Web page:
Björk: Black Lake


Wolf & Crow teamed up with regular collaborator and director Andrew Thomas Huang to create an epic-length music video for Björk’s retrospective exhibit at the Museum of Modern Art in March 2015. The ten-minute film opens with a very long, slow, deliberate push into Björk suspended inside a sort of cave, continuing past her body and through a large crag before opening up into another long tracking shot inside an Icelandic cavern.

Houdini for… cameras?

The total length of the shot up until the start of the cavern ended up being about close to three minutes, and involved stitching together two tracked cameras with a CG interlude in the middle, seamlessly. I tracked both shots in Nuke, which worked well individually, but were very difficult to splice together; the first shot was a vertical dolly that eventually pulled through the performer’s knees, and the last shot was another vertical dolly that was at a drastically different scene scale, but the entire move needed to appear completely seamless with no acceleration.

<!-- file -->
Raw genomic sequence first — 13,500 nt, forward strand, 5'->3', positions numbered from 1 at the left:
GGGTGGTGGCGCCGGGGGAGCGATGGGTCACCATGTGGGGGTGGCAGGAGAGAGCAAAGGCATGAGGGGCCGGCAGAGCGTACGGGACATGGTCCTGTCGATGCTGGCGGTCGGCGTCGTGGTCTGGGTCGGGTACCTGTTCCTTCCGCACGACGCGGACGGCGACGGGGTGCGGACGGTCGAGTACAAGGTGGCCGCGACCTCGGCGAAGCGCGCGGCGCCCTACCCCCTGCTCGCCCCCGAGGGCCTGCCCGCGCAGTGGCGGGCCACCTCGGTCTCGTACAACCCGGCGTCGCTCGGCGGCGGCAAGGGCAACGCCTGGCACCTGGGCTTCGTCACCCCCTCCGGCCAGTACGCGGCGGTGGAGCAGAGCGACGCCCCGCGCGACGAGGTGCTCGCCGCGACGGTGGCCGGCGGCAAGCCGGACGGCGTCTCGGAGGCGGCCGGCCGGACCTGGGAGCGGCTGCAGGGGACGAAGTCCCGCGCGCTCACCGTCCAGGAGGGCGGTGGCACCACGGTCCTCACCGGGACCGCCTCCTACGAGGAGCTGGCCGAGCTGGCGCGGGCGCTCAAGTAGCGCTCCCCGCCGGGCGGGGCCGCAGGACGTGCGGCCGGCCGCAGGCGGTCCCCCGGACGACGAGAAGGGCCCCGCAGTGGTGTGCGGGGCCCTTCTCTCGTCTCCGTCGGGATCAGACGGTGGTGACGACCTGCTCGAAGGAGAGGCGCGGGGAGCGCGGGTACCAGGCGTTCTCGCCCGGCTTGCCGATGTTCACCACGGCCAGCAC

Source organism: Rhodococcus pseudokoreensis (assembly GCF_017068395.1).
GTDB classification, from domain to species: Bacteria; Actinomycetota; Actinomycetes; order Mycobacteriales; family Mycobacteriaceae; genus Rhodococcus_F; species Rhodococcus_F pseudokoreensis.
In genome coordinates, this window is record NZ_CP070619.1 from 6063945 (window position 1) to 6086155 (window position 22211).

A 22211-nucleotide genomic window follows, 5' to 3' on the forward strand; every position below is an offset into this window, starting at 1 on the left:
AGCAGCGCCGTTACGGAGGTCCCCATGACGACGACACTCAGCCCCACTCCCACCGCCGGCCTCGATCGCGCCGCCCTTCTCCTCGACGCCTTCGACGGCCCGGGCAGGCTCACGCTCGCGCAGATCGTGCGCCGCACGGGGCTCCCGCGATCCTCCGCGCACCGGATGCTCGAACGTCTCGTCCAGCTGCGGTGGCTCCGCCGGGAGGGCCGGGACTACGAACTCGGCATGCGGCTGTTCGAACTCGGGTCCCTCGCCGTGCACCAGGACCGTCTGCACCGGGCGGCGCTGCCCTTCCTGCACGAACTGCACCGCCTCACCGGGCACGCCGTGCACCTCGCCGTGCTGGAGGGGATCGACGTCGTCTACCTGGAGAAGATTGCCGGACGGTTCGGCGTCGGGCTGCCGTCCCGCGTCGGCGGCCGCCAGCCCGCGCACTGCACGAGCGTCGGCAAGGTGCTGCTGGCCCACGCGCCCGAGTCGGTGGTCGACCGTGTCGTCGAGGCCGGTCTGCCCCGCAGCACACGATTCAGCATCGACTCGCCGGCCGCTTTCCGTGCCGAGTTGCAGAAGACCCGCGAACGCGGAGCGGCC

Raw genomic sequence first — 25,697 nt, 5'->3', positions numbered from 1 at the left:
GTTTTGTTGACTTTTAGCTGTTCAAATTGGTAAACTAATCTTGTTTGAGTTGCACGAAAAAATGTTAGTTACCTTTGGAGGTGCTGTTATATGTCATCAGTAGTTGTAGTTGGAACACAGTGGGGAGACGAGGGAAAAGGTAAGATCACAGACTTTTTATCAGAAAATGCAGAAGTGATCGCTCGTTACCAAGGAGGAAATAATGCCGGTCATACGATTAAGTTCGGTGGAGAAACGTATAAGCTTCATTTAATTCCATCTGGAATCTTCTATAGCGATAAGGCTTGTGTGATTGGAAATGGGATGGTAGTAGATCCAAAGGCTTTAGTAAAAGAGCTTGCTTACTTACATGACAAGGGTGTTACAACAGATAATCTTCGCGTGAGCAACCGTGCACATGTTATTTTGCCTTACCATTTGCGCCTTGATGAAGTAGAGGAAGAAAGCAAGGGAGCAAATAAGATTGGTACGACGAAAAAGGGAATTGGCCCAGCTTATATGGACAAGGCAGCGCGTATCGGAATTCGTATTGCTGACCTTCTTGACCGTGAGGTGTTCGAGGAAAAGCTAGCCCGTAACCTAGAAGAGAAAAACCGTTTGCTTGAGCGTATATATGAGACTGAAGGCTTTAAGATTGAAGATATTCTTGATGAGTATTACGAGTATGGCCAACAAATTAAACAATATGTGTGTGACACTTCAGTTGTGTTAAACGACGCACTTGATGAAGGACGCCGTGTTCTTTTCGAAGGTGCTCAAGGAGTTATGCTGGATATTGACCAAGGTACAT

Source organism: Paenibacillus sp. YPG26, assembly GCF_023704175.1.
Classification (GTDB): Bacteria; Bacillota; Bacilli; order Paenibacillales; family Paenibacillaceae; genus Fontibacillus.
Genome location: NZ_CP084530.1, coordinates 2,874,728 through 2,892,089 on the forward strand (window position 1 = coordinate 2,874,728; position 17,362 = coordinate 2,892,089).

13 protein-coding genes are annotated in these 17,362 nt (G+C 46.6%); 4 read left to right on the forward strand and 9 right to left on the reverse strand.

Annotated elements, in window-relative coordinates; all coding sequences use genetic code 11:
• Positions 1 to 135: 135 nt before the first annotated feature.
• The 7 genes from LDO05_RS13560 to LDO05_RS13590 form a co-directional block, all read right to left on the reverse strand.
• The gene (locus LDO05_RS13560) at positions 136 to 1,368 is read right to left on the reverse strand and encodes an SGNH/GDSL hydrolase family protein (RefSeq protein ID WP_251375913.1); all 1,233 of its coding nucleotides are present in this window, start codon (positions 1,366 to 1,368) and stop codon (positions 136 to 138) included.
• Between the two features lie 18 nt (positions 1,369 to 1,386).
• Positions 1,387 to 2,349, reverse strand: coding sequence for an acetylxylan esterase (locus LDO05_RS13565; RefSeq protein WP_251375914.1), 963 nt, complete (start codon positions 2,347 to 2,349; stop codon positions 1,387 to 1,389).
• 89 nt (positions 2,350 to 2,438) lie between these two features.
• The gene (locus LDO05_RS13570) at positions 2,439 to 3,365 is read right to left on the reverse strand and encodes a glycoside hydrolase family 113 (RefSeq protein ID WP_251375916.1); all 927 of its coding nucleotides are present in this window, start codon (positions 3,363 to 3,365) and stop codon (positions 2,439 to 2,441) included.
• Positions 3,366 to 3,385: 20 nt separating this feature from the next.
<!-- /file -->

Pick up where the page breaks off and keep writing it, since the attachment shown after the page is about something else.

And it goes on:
I used Houdini to plot out the movements of both tracked cameras in space, and then procedurally generated a smooth path between both movements after rotating the individual paths relative to each other in order to make the transition as smooth as possible. I had a little flexibility with the transitional shot in the middle (where the title card first appears) as it was entirely CG, so in order to keep the apparent motion of the camera steady, I cheated by adjusting the rotation of the camera, substituting a dolly for a tilt. The actual path of the camera in space would have ended up looking something like a loop-the-loop, but you’d never know watching it.

The CG crag itself was a few bits of geometry derived from some photogrammetry taken in Iceland (of course), strategically placed to make the rotational motion of the camera look like a dolly shot, and to form the same shape motif that Björk is inside during the opening shot. It was a tricky sequence to mix together, but the constant, steady motion really helps sell the weighty drama of the whole piece.

I’ve always admired Björk’s music and her avant-garde sensibility, so this was a really fun project to work on despite the technical challenges!